Tailoring feedback for different team members is essential. Sometimes Jeannie might have to remind a talkative therapist to draw some boundaries: “You can talk a bit but only for so long! Clients are just polite. Ultimately they’re there to relax.” Then for quieter staff encouraging communication can be a challenge: “I do tell them that to trust them; I need them to tell me when they’ve made mistakes. Some people have learnt  that they need to hide their mistakes – they may have dropped a glass and got in trouble as a child!” they need to be encouraged to come to me because otherwise, I don’t know, and they won’t learn.” She says the best thing you can give your staff is advice and what you have learnt, and not just about your career. “Sharing information and ideas costs nothing. Suppose they need a broker to get their own home I’ll share what I have, my accountant, my people, any tips about schools, kids, finances. I never had that with anyone professionally. I never had a boss who gave me ideas about how I could make my life bigger or better or more!”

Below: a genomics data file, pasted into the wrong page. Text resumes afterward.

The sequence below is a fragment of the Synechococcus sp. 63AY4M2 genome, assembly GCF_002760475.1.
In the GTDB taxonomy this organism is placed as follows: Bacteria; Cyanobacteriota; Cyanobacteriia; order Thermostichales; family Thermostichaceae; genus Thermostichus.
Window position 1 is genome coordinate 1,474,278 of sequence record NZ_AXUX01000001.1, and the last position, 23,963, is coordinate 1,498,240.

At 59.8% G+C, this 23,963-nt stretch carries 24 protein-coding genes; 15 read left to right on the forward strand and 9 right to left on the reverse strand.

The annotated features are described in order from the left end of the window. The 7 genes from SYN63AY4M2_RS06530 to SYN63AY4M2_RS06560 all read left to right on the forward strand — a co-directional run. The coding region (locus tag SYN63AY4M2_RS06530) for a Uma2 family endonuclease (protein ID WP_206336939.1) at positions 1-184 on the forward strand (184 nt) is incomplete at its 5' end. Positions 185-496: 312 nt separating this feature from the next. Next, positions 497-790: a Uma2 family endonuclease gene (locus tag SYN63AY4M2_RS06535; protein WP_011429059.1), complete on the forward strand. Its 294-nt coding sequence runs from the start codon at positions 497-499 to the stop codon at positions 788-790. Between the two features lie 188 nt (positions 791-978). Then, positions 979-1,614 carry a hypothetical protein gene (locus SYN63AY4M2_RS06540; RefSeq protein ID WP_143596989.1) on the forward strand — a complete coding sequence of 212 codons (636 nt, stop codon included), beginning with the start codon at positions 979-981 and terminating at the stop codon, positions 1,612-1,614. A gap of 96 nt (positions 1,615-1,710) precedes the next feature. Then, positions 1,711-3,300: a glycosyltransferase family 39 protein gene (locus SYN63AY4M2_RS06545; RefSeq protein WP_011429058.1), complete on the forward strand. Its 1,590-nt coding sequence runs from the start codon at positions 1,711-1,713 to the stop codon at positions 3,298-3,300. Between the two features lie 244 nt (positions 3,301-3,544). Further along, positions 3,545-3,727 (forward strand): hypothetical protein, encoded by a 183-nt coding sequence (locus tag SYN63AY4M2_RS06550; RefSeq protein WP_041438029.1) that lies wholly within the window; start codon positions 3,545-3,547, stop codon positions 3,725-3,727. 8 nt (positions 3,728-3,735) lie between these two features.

Jeannie’s team weekly WIPS have taken a different flavour during Covid. Like Jeannie, all her team have sons, although most of them are school age. She says for her all-female team, lockdown can be jarring. “We’ve wrenched from a very feminine world of serving and caring for people who are very grateful, and constantly tell us how wonderful we are” to what she calls “the male banter zone, which is very different for us.” While Jeannie doesn’t go so far as to say there’s a lack of gratitude, she says that her team’s video calls “get very real – we run through everything, complain about our husbands and children – let it all out!” 

Crystal healing is part of the Venustus offering

The horizon: